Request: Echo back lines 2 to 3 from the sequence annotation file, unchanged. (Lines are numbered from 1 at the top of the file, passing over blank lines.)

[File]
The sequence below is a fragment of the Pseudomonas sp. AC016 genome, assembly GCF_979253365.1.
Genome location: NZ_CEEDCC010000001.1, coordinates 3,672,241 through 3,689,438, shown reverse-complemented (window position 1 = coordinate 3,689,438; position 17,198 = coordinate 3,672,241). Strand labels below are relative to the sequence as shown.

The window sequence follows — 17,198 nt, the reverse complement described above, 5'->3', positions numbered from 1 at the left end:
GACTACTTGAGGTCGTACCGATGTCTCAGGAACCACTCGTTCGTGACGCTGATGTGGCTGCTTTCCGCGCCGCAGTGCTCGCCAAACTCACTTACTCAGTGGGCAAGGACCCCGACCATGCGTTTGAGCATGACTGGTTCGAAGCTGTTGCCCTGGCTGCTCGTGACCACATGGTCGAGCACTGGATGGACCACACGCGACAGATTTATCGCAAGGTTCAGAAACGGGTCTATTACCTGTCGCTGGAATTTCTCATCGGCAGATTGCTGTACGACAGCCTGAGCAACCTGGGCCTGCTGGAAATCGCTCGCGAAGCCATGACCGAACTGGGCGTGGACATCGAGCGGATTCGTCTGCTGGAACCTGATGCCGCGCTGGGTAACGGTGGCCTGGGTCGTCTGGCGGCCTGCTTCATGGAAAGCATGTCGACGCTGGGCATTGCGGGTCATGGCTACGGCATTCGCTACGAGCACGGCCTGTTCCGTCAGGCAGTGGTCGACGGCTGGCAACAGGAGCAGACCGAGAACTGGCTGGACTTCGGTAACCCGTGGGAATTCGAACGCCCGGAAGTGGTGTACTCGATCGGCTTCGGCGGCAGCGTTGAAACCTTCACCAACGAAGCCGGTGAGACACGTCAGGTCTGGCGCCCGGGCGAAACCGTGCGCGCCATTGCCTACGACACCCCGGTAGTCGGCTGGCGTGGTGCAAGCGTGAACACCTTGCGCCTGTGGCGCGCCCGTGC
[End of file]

Genome location: NZ_CEEDCC010000001.1, coordinates 3,672,241 through 3,689,438, shown reverse-complemented (window position 1 = coordinate 3,689,438; position 17,198 = coordinate 3,672,241). Strand labels below are relative to the sequence as shown.

The window sequence follows — 17,198 nt, the reverse complement described above, 5'->3', positions numbered from 1 at the left end: